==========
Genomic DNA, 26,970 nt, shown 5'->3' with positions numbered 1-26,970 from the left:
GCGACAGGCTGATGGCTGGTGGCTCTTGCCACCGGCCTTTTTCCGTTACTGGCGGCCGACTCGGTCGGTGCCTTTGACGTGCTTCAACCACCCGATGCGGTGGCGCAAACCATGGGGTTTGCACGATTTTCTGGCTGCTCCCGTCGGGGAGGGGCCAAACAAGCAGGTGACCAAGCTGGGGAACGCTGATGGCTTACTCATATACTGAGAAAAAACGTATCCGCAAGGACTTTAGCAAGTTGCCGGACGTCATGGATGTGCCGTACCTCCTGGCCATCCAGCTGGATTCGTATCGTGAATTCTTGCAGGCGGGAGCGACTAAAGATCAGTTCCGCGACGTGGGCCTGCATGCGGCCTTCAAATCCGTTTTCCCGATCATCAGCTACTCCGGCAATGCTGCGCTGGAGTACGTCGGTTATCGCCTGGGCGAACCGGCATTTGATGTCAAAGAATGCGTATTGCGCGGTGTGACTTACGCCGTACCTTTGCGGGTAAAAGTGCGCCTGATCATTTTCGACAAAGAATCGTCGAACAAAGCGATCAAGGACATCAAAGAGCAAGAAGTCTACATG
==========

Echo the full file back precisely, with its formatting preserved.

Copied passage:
Genomic DNA, 26,970 nt, shown 5'->3' with positions numbered 1-26,970 from the left:
GCGACAGGCTGATGGCTGGTGGCTCTTGCCACCGGCCTTTTTCCGTTACTGGCGGCCGACTCGGTCGGTGCCTTTGACGTGCTTCAACCACCCGATGCGGTGGCGCAAACCATGGGGTTTGCACGATTTTCTGGCTGCTCCCGTCGGGGAGGGGCCAAACAAGCAGGTGACCAAGCTGGGGAACGCTGATGGCTTACTCATATACTGAGAAAAAACGTATCCGCAAGGACTTTAGCAAGTTGCCGGACGTCATGGATGTGCCGTACCTCCTGGCCATCCAGCTGGATTCGTATCGTGAATTCTTGCAGGCGGGAGCGACTAAAGATCAGTTCCGCGACGTGGGCCTGCATGCGGCCTTCAAATCCGTTTTCCCGATCATCAGCTACTCCGGCAATGCTGCGCTGGAGTACGTCGGTTATCGCCTGGGCGAACCGGCATTTGATGTCAAAGAATGCGTATTGCGCGGTGTGACTTACGCCGTACCTTTGCGGGTAAAAGTGCGCCTGATCATTTTCGACAAAGAATCGTCGAACAAAGCGATCAAGGACATCAAAGAGCAAGAAGTCTACATG